Rural pulse: In Haryana villages, Covid-19 patients wait for doctors

Topics Coronavirus | Haryana | healthcare

After cremating Rohtas Kundu, who died of Covid, his relatives and neighbours at Titoli village in Rohtak were seen sharing a hookah, flouting all forms of Covid-appropriate behaviour. | Photo: Nitin Kumar
A few days ago, Rohtas Kundu was taken to a private hospital in Baha­durgarh, 68 km from his home at Titoli village in Haryana’s Rohtak district. The 43-year-old died of Covid-19 this week — due to a lack of timely medical attention, according to his relatives.

Titoli has a Covid care centre equipped with oxygen cylind­e­rs and concentrators, and me­d­i­cines. Then, why wasn’t Rohtas treated at his own village?

He simply didn’t have a choice.

It’s a reality that reflects the state of health infrastructure in the rural hinterland.

The Covid care centre in Tit­oli does not have a single doctor, nurse or any medical staff. Its only resident is a security pers­on, who zealously guards the medicines and equipment. The Covid facility is alien to patients, although the village has reported over 100 Covid-19 cases and 60 deaths in the last one month.

“The administration had as­s­igned a vaid (ayurvedic practit­i­oner) to this centre after docto­rs refused to take up the job. However, the vaid, too, has not shown up,” says Aakash Kumar, the guard.

Titoli is not an exception. Just 15 km away is Nindana, Chief Minister Manohar Lal Kh­a­ttar’s native village that has a population of 1,500-odd people and reported a spate of infect­i­ons with more than 50 Covid deaths so far. It has witnessed at least 70 cases during the second wave, say officials. But no patient has gone to its Covid care centre to seek treatment.

“It does not have a doctor,” says Rishi Ram Pandit, a 78-year-old farmer in Nindana.

It is the same story in the neighbouring district of Jhajjar. In Badli village, which has a community health care centre (CHC) doubling as a Covid hospital and vaccination centre, over 60 people have died follo­w­ing Covid-like symptoms.

A crowd outside the CHC is deman­d­ing that their Covid-positive relatives be admitted. But it is yet to admit any patient, citing lack of medical staff.

“We only have five doctors here. To admit patients, we need more medical staff,” says Priya, a doctor who is busy testing people and offering consultations.

According to the Ministry of Health and Family Welfare’s “Rural Health Statistics 2019-20” report, an average of 171,779 people are covered by a CHC.

Asked about the non-funct­ional Covid care centres, Anil Birla, chief medical officer-Rohtak, says: “We can admit only those Covid patients who have opted for institutional quarantine after testing positive. There is no provision to admit those who had declined institutional quarantine earlier.”

Birla adds that these centres do not have permanent doctors, but doctors visit once a week.

“Since May 15, around 10 Covid care centres are being started every day, with the plan of setting up such facilities in all 148 villages of Rohtak district,” says Birla. However, he conce­des no patient has been admitted to any of these centres as yet.

Chief Minister Khattar recently promised that every village in Haryana would soon have a 30-bed Covid care centre, along with an ambulance each. However, there has been no word on ensuring the availability of doctors at these centres.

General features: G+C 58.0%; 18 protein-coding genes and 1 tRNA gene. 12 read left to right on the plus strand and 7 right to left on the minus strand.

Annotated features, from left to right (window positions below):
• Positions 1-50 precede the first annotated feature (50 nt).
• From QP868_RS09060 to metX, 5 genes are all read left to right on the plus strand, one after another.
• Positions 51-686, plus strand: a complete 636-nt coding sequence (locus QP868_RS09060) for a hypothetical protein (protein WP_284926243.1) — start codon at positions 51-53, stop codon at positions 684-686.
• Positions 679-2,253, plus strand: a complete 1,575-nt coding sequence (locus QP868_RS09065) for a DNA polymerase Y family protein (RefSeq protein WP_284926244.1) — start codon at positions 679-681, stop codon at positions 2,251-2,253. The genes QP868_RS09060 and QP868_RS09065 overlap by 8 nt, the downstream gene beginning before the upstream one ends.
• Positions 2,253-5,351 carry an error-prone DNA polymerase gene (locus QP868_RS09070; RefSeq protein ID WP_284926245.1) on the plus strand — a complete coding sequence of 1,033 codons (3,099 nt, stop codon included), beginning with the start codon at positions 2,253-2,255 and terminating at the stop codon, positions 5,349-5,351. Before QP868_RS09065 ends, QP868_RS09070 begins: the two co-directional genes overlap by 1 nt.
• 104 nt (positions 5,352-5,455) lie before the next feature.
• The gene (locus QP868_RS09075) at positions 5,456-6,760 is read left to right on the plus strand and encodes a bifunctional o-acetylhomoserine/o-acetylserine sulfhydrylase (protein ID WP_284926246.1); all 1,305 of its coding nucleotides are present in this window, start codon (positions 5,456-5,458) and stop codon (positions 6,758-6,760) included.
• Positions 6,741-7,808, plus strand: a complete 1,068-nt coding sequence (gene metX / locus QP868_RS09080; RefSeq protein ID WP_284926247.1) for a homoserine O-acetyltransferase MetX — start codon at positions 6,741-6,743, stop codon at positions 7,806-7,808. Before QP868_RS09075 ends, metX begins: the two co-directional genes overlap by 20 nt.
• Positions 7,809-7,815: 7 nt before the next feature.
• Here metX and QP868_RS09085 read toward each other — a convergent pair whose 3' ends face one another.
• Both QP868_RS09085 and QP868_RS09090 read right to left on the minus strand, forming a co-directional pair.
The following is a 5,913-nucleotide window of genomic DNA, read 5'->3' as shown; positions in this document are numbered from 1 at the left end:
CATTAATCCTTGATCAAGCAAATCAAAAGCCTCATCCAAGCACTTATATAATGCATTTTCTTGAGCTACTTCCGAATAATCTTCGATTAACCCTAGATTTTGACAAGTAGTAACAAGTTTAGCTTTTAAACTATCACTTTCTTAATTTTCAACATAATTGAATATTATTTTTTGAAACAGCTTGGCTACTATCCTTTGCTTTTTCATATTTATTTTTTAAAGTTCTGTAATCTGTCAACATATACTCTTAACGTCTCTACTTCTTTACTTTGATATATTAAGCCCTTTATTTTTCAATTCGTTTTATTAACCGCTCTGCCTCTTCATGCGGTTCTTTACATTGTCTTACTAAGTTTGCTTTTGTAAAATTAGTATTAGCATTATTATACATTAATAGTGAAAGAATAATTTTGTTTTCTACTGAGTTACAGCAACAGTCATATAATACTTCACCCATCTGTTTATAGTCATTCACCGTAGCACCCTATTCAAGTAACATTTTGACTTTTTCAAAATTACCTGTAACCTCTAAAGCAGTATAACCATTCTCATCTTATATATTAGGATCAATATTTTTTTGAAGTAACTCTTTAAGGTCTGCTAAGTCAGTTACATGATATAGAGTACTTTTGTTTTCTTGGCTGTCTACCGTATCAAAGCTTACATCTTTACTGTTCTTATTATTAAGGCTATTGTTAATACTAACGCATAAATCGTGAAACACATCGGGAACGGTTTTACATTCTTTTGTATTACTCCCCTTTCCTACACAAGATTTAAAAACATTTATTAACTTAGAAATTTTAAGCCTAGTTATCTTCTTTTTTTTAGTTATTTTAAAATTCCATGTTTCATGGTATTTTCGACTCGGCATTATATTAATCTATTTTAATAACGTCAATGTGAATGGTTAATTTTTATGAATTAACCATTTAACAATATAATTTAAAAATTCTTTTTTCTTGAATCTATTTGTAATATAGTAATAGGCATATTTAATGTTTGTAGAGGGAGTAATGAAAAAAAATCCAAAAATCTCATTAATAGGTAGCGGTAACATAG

Repeated calls to health minister Anil Vij went unanswered.

Though the lack of health staff is hampering Haryana’s fight against Covid-19, villagers, too, aren’t taking the pandemic seriously. After cre­ma­ting Rohtas, his relatives and neighbours were seen sharing a hookah, flouting all forms of Covid-appropriate behaviour.

“Kimmi na honda (nothing will happen),” says 82-year-old Hawa Singh, who believes that the vaccine shots are behind the rise in Covid-19 cases.

It’s a Herculean task to convince people to get vaccinated, feels Vikash Kinha, a social worker who is helping Covid patients. “They are more afraid of vaccination than of contracting Covid, which, they say, is nothing but normal flu.”

Misconceptions spread like the virus here. For instance, some believe the testing of 5G telecom network is responsible for the surge in deaths. “5G towers are behind all this. We had requested the district collector to stop the telecom network for 15 days. He said he would look into the matter, but did nothing,” complains Jaipal Singh, an elder in Titoli.

When questioned about not following social distancing, villagers in Rohtak and Jhajjar defiantly insist that maintaining “bhaichara (brotherhood)” is more important.

Sitting with a group of four men sharing a hookah, Deepak Bhardwaj, a 24-year-old trainee civil judge in Nindana, says: “We don’t usually go out of our vill­age, so chances of us getting infected are low. These are my brothers. We live and eat together. So we don’t have anything to worry about.”

According to Suman Mor, co-author of a comic book, Kids, Vaayu & Corona, and chairperson, department of environmental studies, Panjab Uni­v­ersity, it is better to educate children about the corona­virus and take their help to educate adults in turn. “Adults usually don’t heed advice and keep defying social distancing and other norms.”

On Thursday, Haryana rep­o­r­ted 124 Covid deaths, taking the toll in the state to 7,205. It also recorded 6,457 new infections, with Rohtak and Jhajjar accounting for 196 and 350 cases respectively.

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